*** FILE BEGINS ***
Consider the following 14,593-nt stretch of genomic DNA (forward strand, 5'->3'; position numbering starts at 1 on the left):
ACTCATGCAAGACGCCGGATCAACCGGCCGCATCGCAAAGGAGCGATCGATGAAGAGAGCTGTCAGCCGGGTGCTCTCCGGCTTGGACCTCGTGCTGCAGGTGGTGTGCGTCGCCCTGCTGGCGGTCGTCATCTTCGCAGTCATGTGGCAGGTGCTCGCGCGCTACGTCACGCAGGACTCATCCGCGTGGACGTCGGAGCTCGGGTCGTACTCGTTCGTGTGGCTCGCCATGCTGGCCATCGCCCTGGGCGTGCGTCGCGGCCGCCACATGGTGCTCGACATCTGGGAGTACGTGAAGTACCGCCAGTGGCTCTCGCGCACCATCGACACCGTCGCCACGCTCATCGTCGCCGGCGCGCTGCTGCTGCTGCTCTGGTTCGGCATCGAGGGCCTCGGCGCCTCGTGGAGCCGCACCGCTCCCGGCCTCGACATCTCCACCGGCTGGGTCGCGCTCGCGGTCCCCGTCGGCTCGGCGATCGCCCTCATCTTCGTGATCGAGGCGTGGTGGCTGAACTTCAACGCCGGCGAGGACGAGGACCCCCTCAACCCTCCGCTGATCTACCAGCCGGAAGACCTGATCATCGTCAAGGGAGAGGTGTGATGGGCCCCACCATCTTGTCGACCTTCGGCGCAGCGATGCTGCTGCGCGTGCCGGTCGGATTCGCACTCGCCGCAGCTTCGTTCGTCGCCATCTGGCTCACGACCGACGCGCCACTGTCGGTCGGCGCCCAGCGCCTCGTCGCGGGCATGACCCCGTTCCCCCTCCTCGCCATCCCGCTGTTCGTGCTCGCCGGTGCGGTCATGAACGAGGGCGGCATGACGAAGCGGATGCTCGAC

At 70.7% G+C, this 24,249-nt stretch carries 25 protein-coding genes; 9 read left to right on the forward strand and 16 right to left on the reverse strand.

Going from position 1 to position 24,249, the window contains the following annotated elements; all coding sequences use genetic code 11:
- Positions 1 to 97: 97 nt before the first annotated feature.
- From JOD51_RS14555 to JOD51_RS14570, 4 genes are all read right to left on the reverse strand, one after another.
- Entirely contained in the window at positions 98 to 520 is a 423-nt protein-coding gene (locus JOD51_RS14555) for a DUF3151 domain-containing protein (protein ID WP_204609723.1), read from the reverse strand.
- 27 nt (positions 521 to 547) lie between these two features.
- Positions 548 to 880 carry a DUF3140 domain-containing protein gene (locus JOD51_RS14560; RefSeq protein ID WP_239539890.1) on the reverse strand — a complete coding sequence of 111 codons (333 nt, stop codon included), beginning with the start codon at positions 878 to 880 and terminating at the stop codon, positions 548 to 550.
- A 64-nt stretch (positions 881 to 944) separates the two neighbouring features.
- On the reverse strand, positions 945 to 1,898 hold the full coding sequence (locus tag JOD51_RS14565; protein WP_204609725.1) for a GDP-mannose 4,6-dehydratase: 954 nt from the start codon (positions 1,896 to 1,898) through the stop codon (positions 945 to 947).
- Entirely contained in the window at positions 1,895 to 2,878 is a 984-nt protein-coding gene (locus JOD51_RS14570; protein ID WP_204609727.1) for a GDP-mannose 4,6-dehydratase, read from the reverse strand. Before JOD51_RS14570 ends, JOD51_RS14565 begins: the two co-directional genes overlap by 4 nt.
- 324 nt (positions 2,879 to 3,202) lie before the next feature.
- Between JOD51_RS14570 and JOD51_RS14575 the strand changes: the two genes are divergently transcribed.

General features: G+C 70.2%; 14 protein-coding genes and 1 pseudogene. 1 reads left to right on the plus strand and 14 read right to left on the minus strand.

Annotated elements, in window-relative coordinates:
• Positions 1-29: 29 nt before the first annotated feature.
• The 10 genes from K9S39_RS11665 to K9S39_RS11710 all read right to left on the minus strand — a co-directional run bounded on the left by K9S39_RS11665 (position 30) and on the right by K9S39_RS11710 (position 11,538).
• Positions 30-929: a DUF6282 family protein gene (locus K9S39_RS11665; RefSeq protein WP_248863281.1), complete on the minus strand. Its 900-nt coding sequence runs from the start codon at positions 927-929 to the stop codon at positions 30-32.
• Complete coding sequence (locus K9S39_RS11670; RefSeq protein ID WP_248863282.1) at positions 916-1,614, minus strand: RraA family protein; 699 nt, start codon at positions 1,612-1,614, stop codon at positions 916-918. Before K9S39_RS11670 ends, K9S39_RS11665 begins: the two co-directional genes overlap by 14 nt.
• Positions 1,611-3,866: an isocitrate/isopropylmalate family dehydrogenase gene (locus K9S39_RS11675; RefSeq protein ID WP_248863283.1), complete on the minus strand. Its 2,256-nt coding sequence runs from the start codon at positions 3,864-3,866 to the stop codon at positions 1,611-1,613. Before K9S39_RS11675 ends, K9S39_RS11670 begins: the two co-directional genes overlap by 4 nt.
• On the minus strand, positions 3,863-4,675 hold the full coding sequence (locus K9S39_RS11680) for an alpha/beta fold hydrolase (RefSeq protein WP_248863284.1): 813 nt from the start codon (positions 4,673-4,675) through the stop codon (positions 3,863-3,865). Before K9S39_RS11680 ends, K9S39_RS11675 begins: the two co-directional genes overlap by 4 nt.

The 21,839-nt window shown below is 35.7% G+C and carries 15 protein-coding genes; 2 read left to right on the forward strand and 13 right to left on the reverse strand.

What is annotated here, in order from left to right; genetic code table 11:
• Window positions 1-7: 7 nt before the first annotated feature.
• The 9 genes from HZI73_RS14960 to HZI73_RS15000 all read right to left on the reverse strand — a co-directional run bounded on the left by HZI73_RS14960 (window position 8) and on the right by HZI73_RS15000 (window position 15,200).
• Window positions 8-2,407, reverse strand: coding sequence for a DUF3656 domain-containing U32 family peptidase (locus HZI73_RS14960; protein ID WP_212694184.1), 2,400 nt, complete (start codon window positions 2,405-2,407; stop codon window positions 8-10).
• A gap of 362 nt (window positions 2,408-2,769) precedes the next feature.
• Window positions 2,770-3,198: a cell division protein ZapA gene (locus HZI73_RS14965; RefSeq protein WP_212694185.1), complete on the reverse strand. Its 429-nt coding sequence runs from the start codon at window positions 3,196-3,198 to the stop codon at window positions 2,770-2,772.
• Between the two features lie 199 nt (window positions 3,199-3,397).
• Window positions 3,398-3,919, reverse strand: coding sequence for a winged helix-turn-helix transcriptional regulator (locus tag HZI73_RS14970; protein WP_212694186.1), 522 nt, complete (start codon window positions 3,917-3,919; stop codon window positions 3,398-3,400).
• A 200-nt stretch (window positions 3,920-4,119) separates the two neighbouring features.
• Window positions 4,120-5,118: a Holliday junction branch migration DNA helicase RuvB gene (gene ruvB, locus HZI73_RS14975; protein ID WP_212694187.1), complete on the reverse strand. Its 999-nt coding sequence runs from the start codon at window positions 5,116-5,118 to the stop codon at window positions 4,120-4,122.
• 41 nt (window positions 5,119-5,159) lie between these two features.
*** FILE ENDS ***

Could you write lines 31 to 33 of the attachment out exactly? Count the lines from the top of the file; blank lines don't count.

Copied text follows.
• Window positions 3,398-3,919, reverse strand: coding sequence for a winged helix-turn-helix transcriptional regulator (locus tag HZI73_RS14970; protein WP_212694186.1), 522 nt, complete (start codon window positions 3,917-3,919; stop codon window positions 3,398-3,400).
• A 200-nt stretch (window positions 3,920-4,119) separates the two neighbouring features.
• Window positions 4,120-5,118: a Holliday junction branch migration DNA helicase RuvB gene (gene ruvB, locus HZI73_RS14975; protein ID WP_212694187.1), complete on the reverse strand. Its 999-nt coding sequence runs from the start codon at window positions 5,116-5,118 to the stop codon at window positions 4,120-4,122.